A stressed out fashion model Chloe is invited by an acquaintance to a dinner party with some friends of his in a house far from London. She faints and when she wakes up, everybody has left ... See full summary »
Sadism and masochism beneath a veneer of revenge. Lou Ford is a mild-mannered sheriff's deputy in a Texas oil town in the mid 1950's. His boss sends him to roust a prostitute living in a rural house. She slaps him; he hits her, then, after daily sex for the next few weeks, he decides it's love. She's devoted to him and becomes his pawn in a revenge plot she thinks is to shakedown the son of Chester Conway, the town's wealthy king of construction. Lou has a different plan, and bodies pile up as murder leads to murder. The district attorney suspects Lou, and Conway may have an inkling, but Lou stays cool. Is love, or at least peace, in the cards? Written by
The piece of music that Lou plays on his piano is the 25th variation of J.S. Bach's Goldberg Variations. It was regarded by musicians such as Glenn Gould and Wanda Landowska as one of the most significant pieces of music ever written, even within the context of the entire set of variations which is generally held to be one of Bach's greatest masterpieces. Gould's 1955 recording of this variation was included in the soundtrack to the film Slaughterhouse 5 during scenes portraying the firestorm that destroyed Dresden. See more »
When walking back to his car after the first murder, Lou is carrying only his hat. When the camera angle changes to show him from behind, he suddenly has a wooden plank in his hand for no apparent reason. See more »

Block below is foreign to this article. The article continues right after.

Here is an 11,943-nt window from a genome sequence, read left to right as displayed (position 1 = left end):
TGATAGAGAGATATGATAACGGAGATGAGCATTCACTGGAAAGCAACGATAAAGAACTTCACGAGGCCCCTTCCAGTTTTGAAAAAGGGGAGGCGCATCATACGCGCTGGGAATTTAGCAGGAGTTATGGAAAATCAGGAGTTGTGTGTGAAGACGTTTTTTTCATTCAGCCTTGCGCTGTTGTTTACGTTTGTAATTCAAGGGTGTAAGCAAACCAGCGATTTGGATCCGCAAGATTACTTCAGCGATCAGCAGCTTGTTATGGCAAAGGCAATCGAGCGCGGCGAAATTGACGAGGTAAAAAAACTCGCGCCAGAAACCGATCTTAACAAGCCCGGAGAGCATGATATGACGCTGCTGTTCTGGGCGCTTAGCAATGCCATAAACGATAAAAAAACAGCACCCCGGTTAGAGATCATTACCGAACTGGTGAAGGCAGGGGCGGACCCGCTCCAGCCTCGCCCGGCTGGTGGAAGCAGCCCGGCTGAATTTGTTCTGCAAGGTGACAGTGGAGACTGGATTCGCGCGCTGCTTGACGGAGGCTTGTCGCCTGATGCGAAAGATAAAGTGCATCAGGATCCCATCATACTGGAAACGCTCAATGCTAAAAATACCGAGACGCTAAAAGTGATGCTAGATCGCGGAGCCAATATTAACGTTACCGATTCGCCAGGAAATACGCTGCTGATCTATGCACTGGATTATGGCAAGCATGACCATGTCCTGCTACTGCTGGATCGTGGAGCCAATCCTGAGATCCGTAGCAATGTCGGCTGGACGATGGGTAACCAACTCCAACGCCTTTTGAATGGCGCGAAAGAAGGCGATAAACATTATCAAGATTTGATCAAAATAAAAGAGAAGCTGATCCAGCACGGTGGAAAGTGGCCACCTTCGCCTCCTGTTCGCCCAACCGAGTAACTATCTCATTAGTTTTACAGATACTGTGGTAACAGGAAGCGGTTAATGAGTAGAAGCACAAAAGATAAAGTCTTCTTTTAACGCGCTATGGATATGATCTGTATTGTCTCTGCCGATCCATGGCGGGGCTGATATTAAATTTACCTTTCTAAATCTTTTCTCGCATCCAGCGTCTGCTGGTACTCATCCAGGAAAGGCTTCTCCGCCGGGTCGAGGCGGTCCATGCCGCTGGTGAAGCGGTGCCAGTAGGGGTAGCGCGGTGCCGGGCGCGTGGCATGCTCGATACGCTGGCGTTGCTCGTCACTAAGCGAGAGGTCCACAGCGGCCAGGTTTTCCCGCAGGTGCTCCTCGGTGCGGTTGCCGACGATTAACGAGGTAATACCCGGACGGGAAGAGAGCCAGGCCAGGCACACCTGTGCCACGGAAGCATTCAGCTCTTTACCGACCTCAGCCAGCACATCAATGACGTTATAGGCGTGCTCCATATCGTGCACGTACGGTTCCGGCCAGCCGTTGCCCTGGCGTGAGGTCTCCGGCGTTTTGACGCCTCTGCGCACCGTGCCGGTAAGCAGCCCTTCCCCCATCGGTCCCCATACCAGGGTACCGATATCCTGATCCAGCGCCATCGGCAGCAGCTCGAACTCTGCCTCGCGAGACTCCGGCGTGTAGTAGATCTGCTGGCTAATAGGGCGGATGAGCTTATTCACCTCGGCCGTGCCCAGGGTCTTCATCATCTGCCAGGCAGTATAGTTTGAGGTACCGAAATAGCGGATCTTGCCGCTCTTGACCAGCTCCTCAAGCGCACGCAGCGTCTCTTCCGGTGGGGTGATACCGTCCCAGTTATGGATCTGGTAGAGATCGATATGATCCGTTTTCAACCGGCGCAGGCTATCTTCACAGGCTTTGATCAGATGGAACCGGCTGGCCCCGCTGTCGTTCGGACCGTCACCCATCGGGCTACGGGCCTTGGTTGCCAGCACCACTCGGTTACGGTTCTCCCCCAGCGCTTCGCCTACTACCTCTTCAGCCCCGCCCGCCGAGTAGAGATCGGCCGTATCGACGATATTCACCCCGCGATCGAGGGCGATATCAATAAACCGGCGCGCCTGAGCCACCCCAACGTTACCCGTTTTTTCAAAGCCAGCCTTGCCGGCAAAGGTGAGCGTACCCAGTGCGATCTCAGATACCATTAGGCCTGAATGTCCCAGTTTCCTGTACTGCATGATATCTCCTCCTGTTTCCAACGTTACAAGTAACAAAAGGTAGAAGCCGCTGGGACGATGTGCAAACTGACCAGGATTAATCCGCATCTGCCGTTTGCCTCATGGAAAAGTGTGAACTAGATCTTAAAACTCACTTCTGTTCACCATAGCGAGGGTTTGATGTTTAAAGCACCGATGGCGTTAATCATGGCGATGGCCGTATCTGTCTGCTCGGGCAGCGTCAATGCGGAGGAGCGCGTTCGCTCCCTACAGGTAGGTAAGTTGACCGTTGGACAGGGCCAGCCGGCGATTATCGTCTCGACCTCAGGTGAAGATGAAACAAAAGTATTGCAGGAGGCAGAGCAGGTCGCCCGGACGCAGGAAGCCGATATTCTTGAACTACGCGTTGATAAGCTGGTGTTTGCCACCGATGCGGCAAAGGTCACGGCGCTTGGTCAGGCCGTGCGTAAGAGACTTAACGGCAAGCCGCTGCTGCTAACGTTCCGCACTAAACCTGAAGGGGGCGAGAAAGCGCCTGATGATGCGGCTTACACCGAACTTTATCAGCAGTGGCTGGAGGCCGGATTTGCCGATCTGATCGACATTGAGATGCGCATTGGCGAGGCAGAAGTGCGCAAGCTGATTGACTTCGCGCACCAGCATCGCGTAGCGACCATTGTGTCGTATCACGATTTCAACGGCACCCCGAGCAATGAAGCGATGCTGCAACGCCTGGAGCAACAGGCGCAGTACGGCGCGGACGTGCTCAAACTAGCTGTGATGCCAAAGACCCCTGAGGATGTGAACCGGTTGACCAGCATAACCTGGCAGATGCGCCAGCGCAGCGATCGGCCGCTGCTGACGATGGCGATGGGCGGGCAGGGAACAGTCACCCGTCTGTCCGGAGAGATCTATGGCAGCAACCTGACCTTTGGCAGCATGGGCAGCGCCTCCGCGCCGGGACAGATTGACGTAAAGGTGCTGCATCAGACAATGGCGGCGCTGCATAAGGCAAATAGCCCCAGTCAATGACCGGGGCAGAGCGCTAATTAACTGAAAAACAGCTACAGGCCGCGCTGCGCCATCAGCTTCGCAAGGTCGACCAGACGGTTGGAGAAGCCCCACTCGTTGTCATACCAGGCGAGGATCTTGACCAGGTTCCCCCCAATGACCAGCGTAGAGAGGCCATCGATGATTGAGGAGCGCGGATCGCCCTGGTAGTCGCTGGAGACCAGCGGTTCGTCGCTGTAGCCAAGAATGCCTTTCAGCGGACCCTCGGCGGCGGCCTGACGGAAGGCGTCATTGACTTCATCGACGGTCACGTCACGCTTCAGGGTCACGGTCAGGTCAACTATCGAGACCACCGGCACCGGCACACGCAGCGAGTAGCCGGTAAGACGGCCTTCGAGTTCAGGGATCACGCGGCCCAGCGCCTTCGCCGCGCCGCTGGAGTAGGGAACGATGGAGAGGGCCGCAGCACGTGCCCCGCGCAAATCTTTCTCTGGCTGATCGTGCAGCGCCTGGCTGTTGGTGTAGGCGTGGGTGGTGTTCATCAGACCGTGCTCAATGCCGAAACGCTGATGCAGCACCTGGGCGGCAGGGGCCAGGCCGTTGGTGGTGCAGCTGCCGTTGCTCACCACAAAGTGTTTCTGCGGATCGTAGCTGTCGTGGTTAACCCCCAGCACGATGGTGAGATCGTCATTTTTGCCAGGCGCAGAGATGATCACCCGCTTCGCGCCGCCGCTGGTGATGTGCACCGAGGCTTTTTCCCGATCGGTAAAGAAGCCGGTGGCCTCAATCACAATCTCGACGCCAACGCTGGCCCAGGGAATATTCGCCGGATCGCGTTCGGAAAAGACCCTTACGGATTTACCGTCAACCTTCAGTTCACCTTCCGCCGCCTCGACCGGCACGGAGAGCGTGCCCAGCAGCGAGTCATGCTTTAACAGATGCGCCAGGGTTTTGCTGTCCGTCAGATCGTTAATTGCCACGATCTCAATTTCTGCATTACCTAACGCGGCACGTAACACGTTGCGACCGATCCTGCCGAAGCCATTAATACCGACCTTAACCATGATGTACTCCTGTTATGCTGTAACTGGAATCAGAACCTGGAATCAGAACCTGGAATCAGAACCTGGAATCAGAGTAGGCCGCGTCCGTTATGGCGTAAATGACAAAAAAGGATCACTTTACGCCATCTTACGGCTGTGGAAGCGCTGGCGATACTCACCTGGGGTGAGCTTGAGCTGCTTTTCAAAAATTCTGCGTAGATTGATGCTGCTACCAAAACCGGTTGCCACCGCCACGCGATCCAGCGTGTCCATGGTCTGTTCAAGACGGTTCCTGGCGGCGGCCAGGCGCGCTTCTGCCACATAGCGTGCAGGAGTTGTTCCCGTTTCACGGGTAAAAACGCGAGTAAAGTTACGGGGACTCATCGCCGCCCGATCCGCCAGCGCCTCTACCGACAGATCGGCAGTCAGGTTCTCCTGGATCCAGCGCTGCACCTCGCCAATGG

Sheriff Bob Maples:
Name of Joyce Lakeland. Lives about four or five miles out on Derrick Road past the old Branch place.
Oh, I know the old Branch place. She a hustling lady, Bob?
Sheriff Bob Maples:
Well, I guess so, but she's - she's been pretty decent about it.
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One Hand Loose
Written by Joe D. Chastain, Charlie Feathers (as Charlie A. Feathers) and Jerry D. Huffman
Performed by Charlie Feathers
Courtesy of Gusto-King Records and Fort Knox Music Inc. c/o Carlin America Inc. and Trio Music Company c/o Bug Music See more »
Greetings again from the darkness. The film is based upon the work of crime novelist Jim Thompson, who is quite famous as a writer and whose works have often been translated to film. This time oft-creepy director Michael Winterbottom is in charge and comes pretty close to creating a masterpiece. Unfortunately, the bits that fall short, very nearly ruin the film.
Psychological crime thrillers can be the most fascinating genre (see Inception), but only when the lead psycho is relatable in some sense and the story is complete. Here, Casey Affleck gives an outstanding performance as the dude you don't want your daughter to date. There is a deep darkness hidden behind his aw-shucks facade of innocence and cutesy west Texas drawl.
The violence is expected, yet still shocking, when it first rears its head on poor Jessica Alba. We feel the first punch. What happens in this first encounter catches us off-guard and leaves us wanting to know more background on Affleck's character. Instead, we are really only spectators in his plan of violence that seems to have no real goal. Think Natural Born Killers. Heck, even Ted Bundy had a real plan!
The creepiness factor is upped a bit since most everyone associated with the crimes seems to suspect Affleck's character, but no one knows what to do or how to stop him. Elias Koteas and Simon Baker (miscast) are two who try. Personally I wanted more of the Koteas character as well as Ned Beatty, who plays a powerful developer against whom Affleck holds a grudge.
Bill Pullman is tossed in near the end to help wrap things up, but mostly the ending is as unsatisfying as the rest of the story. It is uncomfortable to watch Affleck's character, so devoid of morals and empty of soul, but it feels wasted on a small town deputy sheriff with no vision. Maybe that's not such a bad thing ... but it makes for a much weaker film.
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